Despite the myriad of leaks so far, one of the big mysteries surrounding the Pixel 3 is why the phone has two cameras on the front but only one in the rear. Now a report by 9to5Google gives an explanation: something called
According to 9to5Google’s sources, this is largely related to making portrait mode better for selfies, even though I thought the Pixel 2 already had the best implementation outside of the iPhone X.
Have you visited TNW’s hype-free blockchain and cryptocurrency news site yet?
It’s called Hard Fork.
Using two cameras gives Google better depth information, but that doesn’t necessarily explain the commitment to two cameras. The company has been adamant about only needing one sensor for the rear shooter in an era when having three cameras will soon be commonplace.
That said, its possible the second camera is more useful on the front due to the necassarily smaller sensors. Moreover, the report also suggests one of these cameras is actually a wide-angle shooter while the other has a narrower field of view.
The latter normally allows more flattering portraits, but makes it harder to take group photos. Having two cameras gives you the best of both worlds without having to crop the photo. Google slightly crops photos from its rear cameras for a narrower field of view, which is fine considering the Pixel 3 is expected to maintain a 12 megapixel shooter. But since the front cameras have an 8-megapixel camera, cropping the image would lead to more noticeable quality degradation.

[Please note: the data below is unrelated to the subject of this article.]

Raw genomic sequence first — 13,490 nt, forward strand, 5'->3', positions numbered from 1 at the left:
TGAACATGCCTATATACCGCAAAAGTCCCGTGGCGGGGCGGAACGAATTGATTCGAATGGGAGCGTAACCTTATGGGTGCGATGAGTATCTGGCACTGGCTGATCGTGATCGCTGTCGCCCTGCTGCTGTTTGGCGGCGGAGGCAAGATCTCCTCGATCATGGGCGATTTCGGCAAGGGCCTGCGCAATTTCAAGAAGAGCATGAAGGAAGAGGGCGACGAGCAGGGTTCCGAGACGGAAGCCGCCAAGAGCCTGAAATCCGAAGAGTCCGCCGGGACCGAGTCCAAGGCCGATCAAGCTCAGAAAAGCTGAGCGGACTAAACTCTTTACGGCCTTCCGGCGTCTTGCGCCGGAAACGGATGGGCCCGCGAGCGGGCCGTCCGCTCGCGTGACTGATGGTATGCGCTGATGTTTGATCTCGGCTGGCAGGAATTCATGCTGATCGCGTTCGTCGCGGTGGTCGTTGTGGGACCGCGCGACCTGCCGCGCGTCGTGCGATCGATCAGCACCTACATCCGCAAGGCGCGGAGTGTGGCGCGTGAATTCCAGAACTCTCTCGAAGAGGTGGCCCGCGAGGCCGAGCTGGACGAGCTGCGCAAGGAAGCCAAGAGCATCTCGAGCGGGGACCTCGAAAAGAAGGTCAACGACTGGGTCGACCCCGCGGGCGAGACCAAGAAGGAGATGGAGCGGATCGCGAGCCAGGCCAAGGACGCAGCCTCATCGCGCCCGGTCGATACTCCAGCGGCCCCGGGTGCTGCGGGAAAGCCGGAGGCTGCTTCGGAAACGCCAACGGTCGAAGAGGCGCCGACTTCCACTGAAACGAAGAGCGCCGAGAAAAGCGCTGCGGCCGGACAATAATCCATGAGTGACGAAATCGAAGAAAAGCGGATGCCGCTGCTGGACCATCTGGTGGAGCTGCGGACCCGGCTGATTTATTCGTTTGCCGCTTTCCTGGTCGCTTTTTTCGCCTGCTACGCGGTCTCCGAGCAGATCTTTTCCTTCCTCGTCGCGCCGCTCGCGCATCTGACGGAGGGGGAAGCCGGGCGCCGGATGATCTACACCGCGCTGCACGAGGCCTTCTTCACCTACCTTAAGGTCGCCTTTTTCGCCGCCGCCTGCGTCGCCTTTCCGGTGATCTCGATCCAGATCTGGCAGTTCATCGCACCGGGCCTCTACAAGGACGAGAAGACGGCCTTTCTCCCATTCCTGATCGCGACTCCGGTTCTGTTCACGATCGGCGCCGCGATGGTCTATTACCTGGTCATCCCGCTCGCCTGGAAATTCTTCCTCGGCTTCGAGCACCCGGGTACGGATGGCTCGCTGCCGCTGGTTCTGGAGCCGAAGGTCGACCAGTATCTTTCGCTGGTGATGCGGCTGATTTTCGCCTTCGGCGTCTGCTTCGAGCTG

Lastly, the report also says Google will include new face retouching modes including
Soft, the former which will presumably avoid the plastic sheen most such features allow. There might be other features in tow, but so far it’s not clear if Google will use the second front camera to improve facial-recognition security as previously thought.
Meanwhile, though we don’t know what sort of improvements Google has made to its primary sensor, 9to5Google’s sources say Google has built a new Visual Core chip that will have applications beyond HDR+. For those not familiar, the Visual Core is an Intel-designed chip in the Pixel 2 that helps speed up photo processing significantly. It could also speed up AI processing, but the report does not specify what the Pixel 3’s chip will be used for.
After Huawei arguably stole the camera crown from Google with the P20 Pro, you can expect the company to fight back. Each Pixel phone has broken a DxOMark record at launch, and I’d be surprised if the company weren’t aiming ever higher this time. Leaked camera samples look great so far, but we’ll have to wait until the fall to know what the phone is truly capable of.